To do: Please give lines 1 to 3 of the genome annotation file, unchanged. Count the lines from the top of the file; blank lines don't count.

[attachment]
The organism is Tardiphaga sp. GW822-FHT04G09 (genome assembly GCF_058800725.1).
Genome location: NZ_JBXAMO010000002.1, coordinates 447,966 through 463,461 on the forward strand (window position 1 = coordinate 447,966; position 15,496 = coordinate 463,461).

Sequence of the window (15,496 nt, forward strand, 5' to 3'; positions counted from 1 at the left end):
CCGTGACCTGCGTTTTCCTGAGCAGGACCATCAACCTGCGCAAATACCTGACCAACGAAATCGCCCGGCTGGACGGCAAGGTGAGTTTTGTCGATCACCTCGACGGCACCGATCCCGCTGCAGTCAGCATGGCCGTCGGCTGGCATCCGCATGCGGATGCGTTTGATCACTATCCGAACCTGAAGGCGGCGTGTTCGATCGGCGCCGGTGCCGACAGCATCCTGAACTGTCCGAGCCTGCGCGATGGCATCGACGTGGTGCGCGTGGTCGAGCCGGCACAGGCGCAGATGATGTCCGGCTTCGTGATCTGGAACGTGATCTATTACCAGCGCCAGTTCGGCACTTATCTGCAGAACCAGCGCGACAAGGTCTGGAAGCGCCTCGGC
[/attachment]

The organism is Tardiphaga sp. GW822-FHT04G09 (genome assembly GCF_058800725.1).
Genome location: NZ_JBXAMO010000002.1, coordinates 447,966 through 463,461 on the forward strand (window position 1 = coordinate 447,966; position 15,496 = coordinate 463,461).

Sequence of the window (15,496 nt, forward strand, 5' to 3'; positions counted from 1 at the left end):